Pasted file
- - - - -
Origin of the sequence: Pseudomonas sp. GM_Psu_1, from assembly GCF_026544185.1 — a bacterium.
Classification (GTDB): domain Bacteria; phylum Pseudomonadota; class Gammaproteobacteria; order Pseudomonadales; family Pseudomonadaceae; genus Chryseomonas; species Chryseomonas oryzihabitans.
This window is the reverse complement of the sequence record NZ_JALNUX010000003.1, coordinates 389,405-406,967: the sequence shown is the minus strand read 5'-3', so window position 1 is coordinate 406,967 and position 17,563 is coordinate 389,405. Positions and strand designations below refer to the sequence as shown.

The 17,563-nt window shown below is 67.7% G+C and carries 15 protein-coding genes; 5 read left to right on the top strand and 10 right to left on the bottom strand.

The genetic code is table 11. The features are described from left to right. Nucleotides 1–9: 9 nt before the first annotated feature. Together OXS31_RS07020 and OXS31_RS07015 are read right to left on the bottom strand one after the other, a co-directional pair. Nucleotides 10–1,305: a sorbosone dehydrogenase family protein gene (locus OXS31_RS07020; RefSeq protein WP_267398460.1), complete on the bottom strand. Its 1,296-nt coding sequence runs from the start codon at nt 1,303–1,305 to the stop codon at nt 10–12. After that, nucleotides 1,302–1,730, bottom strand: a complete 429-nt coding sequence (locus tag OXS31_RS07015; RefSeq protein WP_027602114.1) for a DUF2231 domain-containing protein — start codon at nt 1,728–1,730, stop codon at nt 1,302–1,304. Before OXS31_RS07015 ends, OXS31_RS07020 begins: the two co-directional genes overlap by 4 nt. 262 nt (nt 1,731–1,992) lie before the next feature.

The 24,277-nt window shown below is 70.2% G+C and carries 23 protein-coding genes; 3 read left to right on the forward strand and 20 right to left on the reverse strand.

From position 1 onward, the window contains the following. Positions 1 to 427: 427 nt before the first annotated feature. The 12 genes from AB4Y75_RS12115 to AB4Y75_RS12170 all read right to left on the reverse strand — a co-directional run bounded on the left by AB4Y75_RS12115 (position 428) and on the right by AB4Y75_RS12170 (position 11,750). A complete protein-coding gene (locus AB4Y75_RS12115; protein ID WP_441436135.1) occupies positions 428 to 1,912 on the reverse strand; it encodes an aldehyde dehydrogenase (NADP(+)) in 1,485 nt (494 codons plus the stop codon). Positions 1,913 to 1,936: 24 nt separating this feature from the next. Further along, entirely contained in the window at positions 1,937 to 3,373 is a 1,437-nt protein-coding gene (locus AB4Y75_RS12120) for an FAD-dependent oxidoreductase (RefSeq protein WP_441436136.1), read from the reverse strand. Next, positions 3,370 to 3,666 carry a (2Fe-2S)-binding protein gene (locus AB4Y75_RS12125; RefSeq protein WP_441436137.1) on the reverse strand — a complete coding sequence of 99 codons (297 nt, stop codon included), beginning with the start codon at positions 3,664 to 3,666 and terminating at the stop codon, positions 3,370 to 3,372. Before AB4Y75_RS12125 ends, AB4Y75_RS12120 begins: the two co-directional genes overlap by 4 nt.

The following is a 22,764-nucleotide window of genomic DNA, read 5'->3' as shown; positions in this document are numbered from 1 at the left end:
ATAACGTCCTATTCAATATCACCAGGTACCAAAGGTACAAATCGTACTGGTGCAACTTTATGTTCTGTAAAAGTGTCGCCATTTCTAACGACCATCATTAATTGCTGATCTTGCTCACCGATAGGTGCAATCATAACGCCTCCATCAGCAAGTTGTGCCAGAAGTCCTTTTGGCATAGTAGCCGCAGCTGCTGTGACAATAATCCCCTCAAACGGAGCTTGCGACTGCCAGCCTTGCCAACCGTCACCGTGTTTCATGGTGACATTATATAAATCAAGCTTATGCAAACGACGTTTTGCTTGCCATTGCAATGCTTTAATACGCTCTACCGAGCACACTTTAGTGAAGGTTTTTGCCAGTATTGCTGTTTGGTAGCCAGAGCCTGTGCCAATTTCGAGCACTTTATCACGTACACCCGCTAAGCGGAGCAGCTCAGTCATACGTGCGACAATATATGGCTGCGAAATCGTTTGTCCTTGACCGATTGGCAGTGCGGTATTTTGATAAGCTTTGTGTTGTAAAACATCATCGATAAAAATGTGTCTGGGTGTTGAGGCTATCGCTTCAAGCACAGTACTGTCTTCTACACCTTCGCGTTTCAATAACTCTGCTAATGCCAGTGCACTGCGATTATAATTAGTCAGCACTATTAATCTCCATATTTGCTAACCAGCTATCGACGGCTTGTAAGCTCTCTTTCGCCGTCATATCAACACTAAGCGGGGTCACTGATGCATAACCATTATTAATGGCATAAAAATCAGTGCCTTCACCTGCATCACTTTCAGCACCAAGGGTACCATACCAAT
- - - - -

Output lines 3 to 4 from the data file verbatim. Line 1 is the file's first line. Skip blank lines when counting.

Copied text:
This window is the reverse complement of the sequence record NZ_JALNUX010000003.1, coordinates 389,405-406,967: the sequence shown is the minus strand read 5'-3', so window position 1 is coordinate 406,967 and position 17,563 is coordinate 389,405. Positions and strand designations below refer to the sequence as shown.

The 17,563-nt window shown below is 67.7% G+C and carries 15 protein-coding genes; 5 read left to right on the top strand and 10 right to left on the bottom strand.